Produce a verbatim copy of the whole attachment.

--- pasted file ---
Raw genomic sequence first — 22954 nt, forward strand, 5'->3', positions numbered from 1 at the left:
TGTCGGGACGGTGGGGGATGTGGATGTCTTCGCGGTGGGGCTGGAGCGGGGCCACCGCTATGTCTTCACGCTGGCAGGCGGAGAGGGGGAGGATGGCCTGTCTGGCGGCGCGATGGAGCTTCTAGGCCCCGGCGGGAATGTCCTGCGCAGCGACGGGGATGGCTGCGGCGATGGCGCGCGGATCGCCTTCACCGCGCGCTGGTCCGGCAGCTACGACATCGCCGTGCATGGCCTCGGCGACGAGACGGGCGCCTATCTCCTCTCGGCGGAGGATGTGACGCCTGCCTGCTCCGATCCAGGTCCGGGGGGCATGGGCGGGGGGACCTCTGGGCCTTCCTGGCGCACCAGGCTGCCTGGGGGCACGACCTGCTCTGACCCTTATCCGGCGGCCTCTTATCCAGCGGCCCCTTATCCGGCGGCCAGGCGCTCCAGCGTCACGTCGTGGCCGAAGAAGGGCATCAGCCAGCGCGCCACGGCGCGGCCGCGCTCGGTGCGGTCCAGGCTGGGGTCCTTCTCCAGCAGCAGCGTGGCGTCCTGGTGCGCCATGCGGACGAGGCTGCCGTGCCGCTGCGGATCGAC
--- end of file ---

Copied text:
Raw genomic sequence first — 22954 nt, forward strand, 5'->3', positions numbered from 1 at the left:
TGTCGGGACGGTGGGGGATGTGGATGTCTTCGCGGTGGGGCTGGAGCGGGGCCACCGCTATGTCTTCACGCTGGCAGGCGGAGAGGGGGAGGATGGCCTGTCTGGCGGCGCGATGGAGCTTCTAGGCCCCGGCGGGAATGTCCTGCGCAGCGACGGGGATGGCTGCGGCGATGGCGCGCGGATCGCCTTCACCGCGCGCTGGTCCGGCAGCTACGACATCGCCGTGCATGGCCTCGGCGACGAGACGGGCGCCTATCTCCTCTCGGCGGAGGATGTGACGCCTGCCTGCTCCGATCCAGGTCCGGGGGGCATGGGCGGGGGGACCTCTGGGCCTTCCTGGCGCACCAGGCTGCCTGGGGGCACGACCTGCTCTGACCCTTATCCGGCGGCCTCTTATCCAGCGGCCCCTTATCCGGCGGCCAGGCGCTCCAGCGTCACGTCGTGGCCGAAGAAGGGCATCAGCCAGCGCGCCACGGCGCGGCCGCGCTCGGTGCGGTCCAGGCTGGGGTCCTTCTCCAGCAGCAGCGTGGCGTCCTGGTGCGCCATGCGGACGAGGCTGCCGTGCCGCTGCGGATCGAC